By Pauline Rose, University of Cambridge; Formerly, Director of 2013/4 EFA Global Monitoring Report.
After a year of intense work, it is always with great excitement – and trepidation – that the EFA Global Monitoring Report (GMR) team waits for reactions to the latest edition. It would not be an exaggeration to say that we were overwhelmed with the feedback the report received after its launch in Addis Ababa, Ethiopia, on 29 January 2014. Achieving 2,000 media articles in around 100 countries immediately after the launch, and making it on to the headline news on the BBC, we could be pleased that the messages were reaching wide audiences.
Writing this piece for NORRAG gives me the opportunity to reflect on the purposes of the report, and what it can achieve. Written from scratch in a period of less than a year (with other time spent on graphic design, checking proofs, printing and so on), such a Report cannot hope to prepare new research. But it can – and should – present evidence from available, rigorous research in ways that provide a compelling message to policymakers that they urgently need to take action to achieve the education goals they set themselves in 2000.
We know that policymakers rarely have time to read research published in academic journals or books (and, let’s be frank, even if they tried, some of this research is rather impenetrable!). So the job of the Report is to make the research accessible to them, in the hope that they will draw on evidence to inform their policymaking. One of the features of the Report is that it should present innovative data analysis to act as a wake-up call and alert policymakers to the need for change – such as that 250 million children are not learning the basics.
As with every edition, this year’s Report on teaching and learning involved extensive reviewing of the literature (far beyond what can be hoped to be referenced even in the 470 pages of the Report), consultations with experts and practitioners – including in this case with teachers and teacher unions. This then gets digested into messages that the Report team hopes policymakers will hear and act upon. Indeed, we have growing experience that policymakers around the world are taking notice of the report’s messages, including in countries with some of the largest numbers of children out of school and which also suffer from poor quality of education, such as Ethiopia, Nigeria and Pakistan.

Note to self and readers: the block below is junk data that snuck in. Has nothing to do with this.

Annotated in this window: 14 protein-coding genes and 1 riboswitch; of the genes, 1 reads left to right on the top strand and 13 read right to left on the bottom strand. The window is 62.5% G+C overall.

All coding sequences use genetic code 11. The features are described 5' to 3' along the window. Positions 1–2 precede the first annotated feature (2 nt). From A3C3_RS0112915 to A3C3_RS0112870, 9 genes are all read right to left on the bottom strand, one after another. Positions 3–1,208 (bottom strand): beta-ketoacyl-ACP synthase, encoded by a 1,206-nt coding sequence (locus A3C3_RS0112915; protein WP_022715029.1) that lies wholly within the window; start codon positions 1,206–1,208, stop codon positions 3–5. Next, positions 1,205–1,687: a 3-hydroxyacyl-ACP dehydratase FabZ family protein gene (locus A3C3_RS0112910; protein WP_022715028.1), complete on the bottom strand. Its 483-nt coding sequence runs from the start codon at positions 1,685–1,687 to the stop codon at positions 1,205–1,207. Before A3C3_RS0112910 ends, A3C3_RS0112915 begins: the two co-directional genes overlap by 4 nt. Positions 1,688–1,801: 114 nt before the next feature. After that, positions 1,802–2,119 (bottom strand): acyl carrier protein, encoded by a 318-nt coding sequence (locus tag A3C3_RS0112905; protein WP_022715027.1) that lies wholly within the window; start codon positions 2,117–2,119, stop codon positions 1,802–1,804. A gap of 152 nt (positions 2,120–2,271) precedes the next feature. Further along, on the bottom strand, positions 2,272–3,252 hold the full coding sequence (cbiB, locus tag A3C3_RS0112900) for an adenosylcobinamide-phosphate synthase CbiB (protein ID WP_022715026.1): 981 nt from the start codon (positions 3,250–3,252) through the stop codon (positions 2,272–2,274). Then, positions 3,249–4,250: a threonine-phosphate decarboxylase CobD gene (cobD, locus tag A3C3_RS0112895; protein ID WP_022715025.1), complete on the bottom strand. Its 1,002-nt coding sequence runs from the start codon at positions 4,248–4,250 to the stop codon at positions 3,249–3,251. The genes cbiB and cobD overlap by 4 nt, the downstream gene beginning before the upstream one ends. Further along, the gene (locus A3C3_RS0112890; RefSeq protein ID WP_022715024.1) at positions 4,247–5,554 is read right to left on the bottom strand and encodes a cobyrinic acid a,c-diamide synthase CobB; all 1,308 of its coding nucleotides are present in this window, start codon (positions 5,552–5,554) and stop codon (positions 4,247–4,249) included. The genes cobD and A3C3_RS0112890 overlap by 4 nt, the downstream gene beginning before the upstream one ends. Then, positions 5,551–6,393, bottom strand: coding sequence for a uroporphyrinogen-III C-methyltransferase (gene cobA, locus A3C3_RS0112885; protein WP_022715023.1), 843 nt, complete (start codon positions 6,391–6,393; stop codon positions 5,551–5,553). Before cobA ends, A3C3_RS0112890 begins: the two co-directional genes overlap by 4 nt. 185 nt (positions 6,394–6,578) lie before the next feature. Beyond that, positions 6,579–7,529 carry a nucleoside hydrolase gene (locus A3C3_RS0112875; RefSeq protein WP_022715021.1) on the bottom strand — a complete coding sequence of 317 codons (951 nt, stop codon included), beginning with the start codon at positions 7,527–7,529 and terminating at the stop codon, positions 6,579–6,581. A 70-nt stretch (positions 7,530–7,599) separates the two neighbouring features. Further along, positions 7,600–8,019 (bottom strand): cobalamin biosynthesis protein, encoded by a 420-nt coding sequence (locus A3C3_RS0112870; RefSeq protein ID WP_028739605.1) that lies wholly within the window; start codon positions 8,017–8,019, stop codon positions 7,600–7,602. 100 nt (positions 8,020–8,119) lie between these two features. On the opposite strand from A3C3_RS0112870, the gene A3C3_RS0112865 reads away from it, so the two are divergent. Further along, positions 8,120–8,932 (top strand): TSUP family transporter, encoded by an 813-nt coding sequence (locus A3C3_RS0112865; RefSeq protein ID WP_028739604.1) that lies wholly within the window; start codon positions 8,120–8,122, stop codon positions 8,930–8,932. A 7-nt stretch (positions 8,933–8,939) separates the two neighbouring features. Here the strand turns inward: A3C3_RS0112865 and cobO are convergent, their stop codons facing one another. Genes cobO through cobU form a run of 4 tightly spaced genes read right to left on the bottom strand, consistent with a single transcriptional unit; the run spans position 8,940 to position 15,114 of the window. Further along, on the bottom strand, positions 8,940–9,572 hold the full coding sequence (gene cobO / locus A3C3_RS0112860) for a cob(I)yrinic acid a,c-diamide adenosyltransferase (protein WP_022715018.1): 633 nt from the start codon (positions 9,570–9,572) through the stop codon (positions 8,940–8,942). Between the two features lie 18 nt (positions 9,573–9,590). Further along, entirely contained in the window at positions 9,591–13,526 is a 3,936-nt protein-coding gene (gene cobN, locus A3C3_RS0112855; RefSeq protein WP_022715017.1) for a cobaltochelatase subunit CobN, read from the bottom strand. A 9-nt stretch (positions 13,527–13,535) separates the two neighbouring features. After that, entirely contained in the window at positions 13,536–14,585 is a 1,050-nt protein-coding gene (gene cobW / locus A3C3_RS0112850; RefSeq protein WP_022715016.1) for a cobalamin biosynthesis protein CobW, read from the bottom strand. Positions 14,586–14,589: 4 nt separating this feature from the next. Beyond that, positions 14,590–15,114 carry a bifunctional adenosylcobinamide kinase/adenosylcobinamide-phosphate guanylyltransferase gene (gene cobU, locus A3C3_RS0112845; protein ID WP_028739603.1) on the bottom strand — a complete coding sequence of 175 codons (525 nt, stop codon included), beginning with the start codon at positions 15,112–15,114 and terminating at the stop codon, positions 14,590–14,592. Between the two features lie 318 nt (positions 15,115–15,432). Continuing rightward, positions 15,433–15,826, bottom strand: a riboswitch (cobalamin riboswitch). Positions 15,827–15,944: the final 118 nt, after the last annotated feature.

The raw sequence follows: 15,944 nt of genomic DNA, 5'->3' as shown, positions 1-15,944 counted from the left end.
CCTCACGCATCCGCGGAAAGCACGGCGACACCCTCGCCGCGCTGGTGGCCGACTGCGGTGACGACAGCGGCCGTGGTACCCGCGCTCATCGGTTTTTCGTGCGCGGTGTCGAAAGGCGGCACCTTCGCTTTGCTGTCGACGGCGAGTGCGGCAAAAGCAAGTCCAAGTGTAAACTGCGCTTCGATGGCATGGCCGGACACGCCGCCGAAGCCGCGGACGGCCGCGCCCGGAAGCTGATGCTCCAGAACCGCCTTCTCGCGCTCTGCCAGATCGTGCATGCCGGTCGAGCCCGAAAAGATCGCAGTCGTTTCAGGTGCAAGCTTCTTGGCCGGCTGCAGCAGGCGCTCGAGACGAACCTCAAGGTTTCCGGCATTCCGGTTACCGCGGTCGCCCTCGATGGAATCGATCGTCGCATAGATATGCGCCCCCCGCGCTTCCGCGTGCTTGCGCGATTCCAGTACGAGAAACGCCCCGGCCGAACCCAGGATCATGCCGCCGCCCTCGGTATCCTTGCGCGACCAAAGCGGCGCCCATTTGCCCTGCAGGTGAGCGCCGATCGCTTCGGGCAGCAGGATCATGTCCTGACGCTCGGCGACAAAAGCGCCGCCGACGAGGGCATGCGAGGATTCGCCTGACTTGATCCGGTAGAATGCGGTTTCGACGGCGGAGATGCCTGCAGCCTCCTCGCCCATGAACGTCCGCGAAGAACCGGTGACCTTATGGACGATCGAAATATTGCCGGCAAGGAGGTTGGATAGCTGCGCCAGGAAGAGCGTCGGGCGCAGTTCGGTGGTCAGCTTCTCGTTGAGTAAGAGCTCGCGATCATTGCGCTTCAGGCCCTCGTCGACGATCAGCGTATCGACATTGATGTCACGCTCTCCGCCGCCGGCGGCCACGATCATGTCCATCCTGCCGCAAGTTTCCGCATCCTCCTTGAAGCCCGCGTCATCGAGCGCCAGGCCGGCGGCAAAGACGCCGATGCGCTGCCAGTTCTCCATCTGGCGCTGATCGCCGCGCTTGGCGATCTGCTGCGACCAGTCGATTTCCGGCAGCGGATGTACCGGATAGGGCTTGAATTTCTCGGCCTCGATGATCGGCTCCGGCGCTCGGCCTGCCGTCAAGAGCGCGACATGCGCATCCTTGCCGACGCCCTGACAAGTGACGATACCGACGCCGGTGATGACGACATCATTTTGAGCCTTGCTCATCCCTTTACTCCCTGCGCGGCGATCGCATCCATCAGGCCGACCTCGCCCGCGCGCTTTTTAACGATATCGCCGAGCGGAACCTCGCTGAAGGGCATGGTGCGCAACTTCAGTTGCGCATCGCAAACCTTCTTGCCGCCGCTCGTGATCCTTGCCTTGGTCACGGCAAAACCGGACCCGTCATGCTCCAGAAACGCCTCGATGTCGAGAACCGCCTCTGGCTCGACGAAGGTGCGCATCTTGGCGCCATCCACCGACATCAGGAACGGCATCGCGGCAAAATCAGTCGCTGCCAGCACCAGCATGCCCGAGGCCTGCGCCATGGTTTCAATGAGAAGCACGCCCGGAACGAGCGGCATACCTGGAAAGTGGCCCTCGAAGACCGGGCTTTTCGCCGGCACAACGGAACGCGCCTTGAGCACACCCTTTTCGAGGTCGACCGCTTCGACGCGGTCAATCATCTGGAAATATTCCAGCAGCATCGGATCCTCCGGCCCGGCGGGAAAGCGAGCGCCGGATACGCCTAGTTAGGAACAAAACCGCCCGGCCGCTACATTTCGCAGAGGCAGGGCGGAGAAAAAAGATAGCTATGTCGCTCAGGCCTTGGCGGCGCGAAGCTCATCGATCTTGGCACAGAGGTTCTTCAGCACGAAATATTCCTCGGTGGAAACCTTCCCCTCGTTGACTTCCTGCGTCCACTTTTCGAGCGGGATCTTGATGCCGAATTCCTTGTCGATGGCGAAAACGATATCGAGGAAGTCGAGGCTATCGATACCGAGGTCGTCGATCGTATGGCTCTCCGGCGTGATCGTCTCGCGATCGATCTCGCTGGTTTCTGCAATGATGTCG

The 2013/4 Report makes the case that good quality teachers are at the heart at of a good quality education system, but that the most disadvantaged children are most likely to be missing out. To correct this, the Report sets out 10 recommendations – ranging from the need to fill teacher gaps, provide teachers with adequate, relevant training before and throughout their careers, ensure balanced deployment of teachers, adopt competitive career and structures, improve teacher governance, and equip teachers with innovative curricula. These clearly-presented, evidence-based messages should provide those in the education community with ample ammunition on why teachers should be a stronger focus than presented in the High Level Panel’s report on post-2015, for example.
The GMR team is as aware as others of the long history of research on teachers that support these findings, including by contributors to this issue of NORRAG News. How can a Report hope to add to the knowledge of such experienced researchers? One way that this Report has done so is in putting the spotlight on the most disadvantaged learners, which sadly much of the research on teachers fails to do. Another is that there is a tendency of some research, in particular promoted by some of the major development agencies, to blame teachers for the failure in education, for example because they are absent from the classroom. The careful review of available evidence that is presented in the GMR makes clear that it is ultimately the responsibility of policymakers to address the problems in the system, including by setting the right incentives for teachers.
Of course, no report can expect to cover everything – nor should it attempt to do so, as this would merely dilute its messages. The focus of the 2013/4 GMR on the fact that millions of children are not learning the basics, and that these are primarily children from the poorest households, living in rural areas, and likely to include girls and children with disabilities, is a strategic one – these are the children who otherwise would not have a voice. And without the chance to learn the basics, it is extremely unlikely that they are going to benefit from other skills that education systems should offer, such as transferable skills of critical thinking and problem-solving.
Each report is more than its theme alone. At its heart is an assessment of progress towards each of the six Education For All goals. And this year’s report makes sobering reading: none of the goals are expected to be met by 2015, some by a wide margin. The Report also shows that, if current trends are to continue, the poorest girls in sub-Saharan Africa will all be literate only by 2072.
I hope that collaboration with key partners, including those in the NORRAG network, will lead to a combined strong voice as we promote a global education framework after 2015, drawing on the evidence that each GMR has provided in its monitoring of education progress over the years.
Pauline Rose is a professor of international education at the University of Cambridge and former director of the EFA Global Monitoring Report. Email: email@example.com
This blog is based on an article in NORRAG News 50 on ‘The Global Politics of Teaching and Learning: The Real Story of Educational Cultures and Contexts’ – available free at www.norrag.org in June 2014.